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Aisha K. Finch wins Tubman Prize; Bronx residents mourn loss of only bookstore

Aisha K. Finch

Aisha K. Finch’s book, Rethinking Slave Rebellion in Cuba, has won the New York Public Library’s first Harriet Tubman Prize, which will be awarded next month at the Schomburg Center in Harlem.

A newly-discovered poem by Anne Frank will be up for auction later this month. Auctioneers expect that the twelve-line poem will sell for up to $55,000 due to the scarcity of handwritten work by Frank.

The Times talks to Bronx residents affected by the closing of Barnes & Noble, the last general interest bookstore in the borough. For some, the store served as an after-school destination for their kids, for others it was study space. One resident noted that even as developers have started eyeing waterfront properties for new construction, the general view of the Bronx hasn’t changed: “There is a preconceived concept that folks that live in the Bronx, they’re not interested in reading,” Bronx resident Claudette Mobley told the paper. “We are just as interested in knowledge and reading as anybody else. We just don’t have the access to the things that the rest of New Yorkers do.”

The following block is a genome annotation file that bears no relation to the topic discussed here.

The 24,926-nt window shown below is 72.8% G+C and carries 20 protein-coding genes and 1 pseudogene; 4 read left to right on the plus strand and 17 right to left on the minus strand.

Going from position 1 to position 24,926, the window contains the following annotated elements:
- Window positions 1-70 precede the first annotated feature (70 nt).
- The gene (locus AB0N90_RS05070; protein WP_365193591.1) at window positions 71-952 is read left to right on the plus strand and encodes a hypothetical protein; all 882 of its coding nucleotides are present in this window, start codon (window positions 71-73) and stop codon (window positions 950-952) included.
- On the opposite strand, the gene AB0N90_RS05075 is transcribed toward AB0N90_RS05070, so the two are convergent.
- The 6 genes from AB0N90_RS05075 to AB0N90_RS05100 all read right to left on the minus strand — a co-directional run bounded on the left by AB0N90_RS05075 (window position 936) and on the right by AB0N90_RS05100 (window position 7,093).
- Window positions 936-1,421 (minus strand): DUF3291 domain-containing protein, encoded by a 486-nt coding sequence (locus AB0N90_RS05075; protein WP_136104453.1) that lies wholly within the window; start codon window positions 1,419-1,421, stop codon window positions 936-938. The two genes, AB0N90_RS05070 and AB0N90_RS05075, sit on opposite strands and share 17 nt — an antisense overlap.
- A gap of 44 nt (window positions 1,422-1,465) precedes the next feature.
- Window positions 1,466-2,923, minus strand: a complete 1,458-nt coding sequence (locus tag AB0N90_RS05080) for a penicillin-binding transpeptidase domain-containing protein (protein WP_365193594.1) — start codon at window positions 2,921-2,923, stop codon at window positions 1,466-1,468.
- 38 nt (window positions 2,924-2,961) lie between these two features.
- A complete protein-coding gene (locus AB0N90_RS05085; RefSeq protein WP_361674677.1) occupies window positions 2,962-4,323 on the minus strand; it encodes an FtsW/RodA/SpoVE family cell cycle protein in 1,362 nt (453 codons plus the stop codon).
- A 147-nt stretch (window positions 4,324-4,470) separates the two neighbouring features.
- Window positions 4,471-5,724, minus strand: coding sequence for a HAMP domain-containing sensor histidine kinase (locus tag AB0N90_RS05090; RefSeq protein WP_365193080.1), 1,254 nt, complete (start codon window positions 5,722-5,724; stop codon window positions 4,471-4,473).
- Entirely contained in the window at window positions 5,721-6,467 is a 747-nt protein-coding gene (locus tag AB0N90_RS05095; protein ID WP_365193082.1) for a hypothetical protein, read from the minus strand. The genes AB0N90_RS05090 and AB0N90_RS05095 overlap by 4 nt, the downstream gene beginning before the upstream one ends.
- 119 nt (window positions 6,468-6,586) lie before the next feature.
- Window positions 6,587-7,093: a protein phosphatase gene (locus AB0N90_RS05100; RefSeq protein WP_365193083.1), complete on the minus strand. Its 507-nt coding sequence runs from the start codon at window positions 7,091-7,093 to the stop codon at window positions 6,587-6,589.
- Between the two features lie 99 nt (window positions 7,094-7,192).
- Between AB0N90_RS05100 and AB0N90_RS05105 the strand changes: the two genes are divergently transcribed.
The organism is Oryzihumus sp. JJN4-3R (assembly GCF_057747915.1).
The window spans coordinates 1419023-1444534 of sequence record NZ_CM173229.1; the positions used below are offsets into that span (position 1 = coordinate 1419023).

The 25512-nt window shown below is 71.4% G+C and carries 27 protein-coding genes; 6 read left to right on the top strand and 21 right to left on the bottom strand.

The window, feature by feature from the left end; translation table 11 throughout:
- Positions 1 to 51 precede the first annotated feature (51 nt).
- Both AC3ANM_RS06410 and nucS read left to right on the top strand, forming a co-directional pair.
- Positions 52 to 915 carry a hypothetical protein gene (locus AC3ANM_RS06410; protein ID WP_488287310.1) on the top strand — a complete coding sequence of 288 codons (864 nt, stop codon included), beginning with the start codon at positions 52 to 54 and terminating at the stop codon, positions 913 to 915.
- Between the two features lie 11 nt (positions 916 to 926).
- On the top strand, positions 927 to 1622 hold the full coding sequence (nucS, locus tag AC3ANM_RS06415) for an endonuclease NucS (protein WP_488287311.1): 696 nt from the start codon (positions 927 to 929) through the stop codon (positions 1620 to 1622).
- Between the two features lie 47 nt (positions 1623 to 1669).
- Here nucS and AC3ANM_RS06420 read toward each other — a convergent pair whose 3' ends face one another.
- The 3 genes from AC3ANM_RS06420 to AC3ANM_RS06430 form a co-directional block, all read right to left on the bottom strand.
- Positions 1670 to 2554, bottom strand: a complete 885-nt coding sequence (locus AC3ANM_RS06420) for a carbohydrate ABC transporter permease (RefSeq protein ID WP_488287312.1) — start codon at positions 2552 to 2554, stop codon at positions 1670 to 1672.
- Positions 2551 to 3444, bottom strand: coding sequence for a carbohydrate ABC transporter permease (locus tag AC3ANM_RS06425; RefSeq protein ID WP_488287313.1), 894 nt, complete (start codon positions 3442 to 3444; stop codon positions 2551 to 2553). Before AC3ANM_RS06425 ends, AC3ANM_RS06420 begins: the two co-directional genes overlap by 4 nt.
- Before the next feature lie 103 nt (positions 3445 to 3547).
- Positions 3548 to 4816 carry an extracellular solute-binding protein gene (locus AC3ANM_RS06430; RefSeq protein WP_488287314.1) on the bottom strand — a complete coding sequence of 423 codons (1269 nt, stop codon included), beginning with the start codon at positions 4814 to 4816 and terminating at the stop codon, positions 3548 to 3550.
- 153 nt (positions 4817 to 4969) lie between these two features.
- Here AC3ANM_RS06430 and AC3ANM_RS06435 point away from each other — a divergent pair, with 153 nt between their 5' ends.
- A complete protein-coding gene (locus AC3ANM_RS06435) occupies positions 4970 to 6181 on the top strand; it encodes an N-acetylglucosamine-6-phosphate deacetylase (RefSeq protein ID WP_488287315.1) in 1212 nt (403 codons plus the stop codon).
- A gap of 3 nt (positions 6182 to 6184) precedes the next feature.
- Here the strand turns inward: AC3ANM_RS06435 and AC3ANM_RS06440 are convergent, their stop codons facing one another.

The Wall Street Journal surveys the book deals that are likely to come from both the current election cycle and the end of President Obama’s second term. Although possible books are in the works from various members of the administration—including Joe Biden, Janet Napolitano, and Eric Holder—“all eyes are on the president and first lady.”

The New York Times will open its paywall for the upcoming presidential election, starting on November 7 and ending on November 9.

Bloomberg Businessweek takes a long look at Tronc owner Michael Ferro, who is something of an enigma when it comes to media conglomerate owners. “He’s not as despised as Sam Zell, the real estate magnate and ex-owner of Tribune, and certainly not as respected as Jeff Bezos, the founder and Washington Post owner,” Felix Gillette and Gerry Smith write. “The consensus seems to be that Ferro is ridiculous—a model-train-loving, celebrity-obsessed, self-described technologist who’s semi-fluent in Silicon Valley disrupter-speak.”